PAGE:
Current opinion in microbiology | 2019

The impact of Vibrio fischeri strain variation on host colonization.

 
 

Abstract


Strain-level epidemiology is a key approach to understanding the mechanisms underlying establishment of any host-microbe association. The squid-vibrio light organ symbiosis has proven to be an informative and tractable experimental model in which to discover these mechanisms because it involves only one bacterial species, Vibrio fischeri. In this horizontally transmitted symbiosis, the squid presents nutrients to the bacteria located in a bilobed light-emitting organ, while the symbionts provide bioluminescence to their host. To initiate this association, V. fischeri cells go through several distinct stages: from free-living in the bacterioplankton, to forming a multicellular aggregation near pores on the light organ s surface, to migrating through the pores and into crypts deep in the light organ, where the symbiont population grows and luminesces. Because individual cells must successfully navigate these distinct regions, phenotypic differences between strains will have a strong impact on the composition of the population finally colonizing the squid. Here we review recent advances in our understanding of behavioral characteristics that differentially drive a strain s success, including its effectiveness of aggregation, the rapidity with which it reaches the deep crypts, and its deployment of type VI secretion.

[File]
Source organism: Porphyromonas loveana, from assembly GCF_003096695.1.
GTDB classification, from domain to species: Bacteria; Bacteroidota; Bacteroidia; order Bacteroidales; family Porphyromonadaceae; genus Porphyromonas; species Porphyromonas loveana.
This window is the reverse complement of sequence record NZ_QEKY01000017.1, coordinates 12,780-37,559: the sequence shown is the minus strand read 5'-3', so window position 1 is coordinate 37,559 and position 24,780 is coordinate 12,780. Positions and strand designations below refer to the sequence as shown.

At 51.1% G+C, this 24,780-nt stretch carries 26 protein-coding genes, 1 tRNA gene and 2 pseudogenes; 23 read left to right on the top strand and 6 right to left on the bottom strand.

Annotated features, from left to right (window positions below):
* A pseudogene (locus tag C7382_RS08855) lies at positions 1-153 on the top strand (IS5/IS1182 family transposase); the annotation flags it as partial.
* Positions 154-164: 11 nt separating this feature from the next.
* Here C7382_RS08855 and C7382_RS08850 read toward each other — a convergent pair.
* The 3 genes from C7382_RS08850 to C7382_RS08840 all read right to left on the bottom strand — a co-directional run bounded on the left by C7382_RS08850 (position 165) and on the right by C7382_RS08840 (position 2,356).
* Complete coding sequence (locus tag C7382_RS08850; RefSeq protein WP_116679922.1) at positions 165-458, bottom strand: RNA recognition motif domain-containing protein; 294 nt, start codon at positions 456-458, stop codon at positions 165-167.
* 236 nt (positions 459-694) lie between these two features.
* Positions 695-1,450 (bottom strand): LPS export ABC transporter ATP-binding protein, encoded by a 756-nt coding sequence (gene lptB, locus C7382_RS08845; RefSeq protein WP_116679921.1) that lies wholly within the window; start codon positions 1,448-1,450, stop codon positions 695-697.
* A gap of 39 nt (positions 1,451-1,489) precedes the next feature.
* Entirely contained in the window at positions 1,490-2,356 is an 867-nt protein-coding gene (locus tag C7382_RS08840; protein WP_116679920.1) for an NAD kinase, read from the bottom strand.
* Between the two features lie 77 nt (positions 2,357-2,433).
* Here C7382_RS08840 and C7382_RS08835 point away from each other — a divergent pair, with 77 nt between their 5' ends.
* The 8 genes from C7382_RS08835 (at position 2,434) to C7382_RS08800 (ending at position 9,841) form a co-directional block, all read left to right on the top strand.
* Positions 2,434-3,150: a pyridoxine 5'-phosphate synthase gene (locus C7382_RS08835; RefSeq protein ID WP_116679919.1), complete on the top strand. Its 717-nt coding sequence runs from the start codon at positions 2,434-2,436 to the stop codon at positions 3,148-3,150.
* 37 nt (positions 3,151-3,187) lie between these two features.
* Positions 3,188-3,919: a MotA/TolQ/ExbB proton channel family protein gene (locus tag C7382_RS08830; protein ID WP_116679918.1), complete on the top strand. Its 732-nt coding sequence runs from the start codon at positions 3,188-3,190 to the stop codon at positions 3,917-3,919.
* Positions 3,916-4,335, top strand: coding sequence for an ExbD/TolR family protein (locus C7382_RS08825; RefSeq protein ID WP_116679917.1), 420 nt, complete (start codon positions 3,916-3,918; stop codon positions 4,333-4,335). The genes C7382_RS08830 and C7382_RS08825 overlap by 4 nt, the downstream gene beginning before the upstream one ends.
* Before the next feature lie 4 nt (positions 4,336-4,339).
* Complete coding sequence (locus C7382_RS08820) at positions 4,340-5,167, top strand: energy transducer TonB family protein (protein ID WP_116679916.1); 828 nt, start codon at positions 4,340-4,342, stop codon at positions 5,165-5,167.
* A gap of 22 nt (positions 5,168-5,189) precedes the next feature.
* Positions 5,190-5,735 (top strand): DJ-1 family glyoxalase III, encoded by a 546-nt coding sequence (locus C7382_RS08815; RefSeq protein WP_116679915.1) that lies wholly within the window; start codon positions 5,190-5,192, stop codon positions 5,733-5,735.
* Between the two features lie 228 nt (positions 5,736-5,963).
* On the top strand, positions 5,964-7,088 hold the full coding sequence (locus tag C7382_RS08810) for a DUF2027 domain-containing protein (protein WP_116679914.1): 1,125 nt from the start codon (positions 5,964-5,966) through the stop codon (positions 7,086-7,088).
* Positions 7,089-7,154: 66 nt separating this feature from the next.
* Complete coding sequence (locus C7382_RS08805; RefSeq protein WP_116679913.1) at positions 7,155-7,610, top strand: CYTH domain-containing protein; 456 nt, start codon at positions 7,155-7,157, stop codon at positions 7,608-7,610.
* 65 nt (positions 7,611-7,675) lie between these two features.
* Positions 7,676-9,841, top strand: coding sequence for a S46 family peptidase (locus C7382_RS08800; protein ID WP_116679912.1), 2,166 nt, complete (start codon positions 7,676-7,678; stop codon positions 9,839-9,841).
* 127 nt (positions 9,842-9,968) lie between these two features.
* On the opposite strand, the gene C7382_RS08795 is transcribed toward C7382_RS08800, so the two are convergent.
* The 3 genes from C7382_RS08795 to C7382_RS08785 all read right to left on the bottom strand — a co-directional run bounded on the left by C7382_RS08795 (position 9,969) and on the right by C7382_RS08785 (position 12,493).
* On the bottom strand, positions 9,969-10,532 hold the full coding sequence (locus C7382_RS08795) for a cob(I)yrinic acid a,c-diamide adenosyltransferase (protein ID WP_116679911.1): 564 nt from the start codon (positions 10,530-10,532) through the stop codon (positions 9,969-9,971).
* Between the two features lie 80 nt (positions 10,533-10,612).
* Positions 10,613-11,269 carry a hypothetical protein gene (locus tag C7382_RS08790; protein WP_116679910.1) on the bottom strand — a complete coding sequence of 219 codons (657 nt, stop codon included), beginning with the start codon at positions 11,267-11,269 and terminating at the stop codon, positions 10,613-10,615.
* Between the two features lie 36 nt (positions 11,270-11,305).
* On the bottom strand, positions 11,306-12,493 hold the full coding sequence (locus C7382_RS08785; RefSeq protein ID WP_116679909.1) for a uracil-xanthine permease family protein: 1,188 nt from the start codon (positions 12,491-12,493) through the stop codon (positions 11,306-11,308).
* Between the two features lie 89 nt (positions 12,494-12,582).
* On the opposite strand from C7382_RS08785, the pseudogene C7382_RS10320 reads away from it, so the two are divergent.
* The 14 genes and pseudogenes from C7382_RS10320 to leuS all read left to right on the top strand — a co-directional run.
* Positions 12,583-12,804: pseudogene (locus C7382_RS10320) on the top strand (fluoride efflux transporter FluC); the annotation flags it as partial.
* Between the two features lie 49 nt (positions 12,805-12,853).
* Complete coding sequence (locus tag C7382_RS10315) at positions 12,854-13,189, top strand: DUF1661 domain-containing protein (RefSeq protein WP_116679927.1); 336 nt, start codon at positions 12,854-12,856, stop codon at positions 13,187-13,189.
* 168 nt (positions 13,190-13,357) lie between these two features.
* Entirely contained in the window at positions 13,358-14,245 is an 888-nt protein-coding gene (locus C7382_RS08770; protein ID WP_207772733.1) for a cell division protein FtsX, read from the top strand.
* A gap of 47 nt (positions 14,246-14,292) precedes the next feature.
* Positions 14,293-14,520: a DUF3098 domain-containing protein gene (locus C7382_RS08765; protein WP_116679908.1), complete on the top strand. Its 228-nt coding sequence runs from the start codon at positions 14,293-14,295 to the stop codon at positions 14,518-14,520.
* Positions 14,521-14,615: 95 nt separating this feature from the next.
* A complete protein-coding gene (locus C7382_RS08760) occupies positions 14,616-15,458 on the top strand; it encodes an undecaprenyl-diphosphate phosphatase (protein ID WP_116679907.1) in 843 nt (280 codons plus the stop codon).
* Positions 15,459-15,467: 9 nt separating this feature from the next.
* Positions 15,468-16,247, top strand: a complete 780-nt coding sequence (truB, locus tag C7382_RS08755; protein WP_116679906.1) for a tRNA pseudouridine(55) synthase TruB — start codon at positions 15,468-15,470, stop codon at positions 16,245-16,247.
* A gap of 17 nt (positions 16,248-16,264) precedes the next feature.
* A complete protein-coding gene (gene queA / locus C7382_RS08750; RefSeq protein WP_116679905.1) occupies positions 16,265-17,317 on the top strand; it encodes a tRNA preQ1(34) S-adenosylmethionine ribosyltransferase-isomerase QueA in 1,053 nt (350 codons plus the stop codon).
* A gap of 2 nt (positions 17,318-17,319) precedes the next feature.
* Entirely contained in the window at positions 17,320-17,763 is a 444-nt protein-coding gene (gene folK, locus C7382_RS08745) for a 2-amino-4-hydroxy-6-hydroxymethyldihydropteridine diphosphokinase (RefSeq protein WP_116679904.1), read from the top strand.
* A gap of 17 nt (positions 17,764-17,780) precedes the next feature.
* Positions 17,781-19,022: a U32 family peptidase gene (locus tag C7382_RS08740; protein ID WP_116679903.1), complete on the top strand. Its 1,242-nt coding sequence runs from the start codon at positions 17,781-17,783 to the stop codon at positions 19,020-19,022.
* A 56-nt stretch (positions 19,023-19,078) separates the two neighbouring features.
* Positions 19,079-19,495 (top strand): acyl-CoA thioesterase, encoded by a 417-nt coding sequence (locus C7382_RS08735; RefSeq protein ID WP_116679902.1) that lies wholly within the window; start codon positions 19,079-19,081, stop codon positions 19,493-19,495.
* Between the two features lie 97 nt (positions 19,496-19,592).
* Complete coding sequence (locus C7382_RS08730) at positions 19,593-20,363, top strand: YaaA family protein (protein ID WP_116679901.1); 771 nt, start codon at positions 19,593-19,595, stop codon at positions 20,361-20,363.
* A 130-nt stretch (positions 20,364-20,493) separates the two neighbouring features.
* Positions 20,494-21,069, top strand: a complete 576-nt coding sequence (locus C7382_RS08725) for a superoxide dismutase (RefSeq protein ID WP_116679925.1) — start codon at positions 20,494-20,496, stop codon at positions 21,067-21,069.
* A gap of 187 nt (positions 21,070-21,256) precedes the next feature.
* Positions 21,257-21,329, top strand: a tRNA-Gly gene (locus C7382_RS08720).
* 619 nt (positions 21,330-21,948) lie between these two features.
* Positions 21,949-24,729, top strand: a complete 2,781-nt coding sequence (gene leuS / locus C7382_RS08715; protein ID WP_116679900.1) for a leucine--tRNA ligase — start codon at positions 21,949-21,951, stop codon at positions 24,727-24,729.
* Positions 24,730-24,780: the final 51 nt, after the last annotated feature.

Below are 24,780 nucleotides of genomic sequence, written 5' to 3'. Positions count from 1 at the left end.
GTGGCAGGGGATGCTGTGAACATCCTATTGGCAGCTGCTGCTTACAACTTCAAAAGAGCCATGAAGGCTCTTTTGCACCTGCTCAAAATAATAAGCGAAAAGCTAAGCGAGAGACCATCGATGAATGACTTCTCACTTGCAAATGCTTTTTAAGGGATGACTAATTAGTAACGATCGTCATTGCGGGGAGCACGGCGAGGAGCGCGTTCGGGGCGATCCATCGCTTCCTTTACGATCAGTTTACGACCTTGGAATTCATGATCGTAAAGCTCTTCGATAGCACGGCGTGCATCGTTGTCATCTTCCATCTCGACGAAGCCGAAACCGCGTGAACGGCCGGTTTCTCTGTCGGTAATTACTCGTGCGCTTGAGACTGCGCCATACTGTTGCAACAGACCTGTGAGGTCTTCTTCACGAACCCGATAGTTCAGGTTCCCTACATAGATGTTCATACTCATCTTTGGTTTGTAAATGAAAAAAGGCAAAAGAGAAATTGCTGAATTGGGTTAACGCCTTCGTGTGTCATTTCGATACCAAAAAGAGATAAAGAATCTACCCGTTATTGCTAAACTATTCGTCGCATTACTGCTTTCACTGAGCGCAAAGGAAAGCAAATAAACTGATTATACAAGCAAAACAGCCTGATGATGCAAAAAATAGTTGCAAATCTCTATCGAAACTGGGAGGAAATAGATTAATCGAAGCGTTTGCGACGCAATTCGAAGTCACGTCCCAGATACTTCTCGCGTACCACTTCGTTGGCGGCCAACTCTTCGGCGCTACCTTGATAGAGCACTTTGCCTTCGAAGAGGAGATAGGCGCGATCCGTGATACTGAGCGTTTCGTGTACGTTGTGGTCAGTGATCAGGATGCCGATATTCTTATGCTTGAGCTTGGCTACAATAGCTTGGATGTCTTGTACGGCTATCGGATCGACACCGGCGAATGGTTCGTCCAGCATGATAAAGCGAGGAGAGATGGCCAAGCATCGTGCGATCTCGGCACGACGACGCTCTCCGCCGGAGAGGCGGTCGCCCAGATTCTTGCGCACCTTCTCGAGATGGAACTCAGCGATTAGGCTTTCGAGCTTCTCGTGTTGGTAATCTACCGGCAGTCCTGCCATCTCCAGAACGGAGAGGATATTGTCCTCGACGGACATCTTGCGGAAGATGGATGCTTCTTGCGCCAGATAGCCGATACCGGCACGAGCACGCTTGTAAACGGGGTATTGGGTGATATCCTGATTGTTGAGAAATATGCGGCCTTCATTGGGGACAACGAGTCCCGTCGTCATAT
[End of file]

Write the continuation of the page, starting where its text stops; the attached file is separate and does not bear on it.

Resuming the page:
Volume 50
Pages \n 15-19\n
DOI 10.1016/j.mib.2019.09.002
Language English
Journal Current opinion in microbiology

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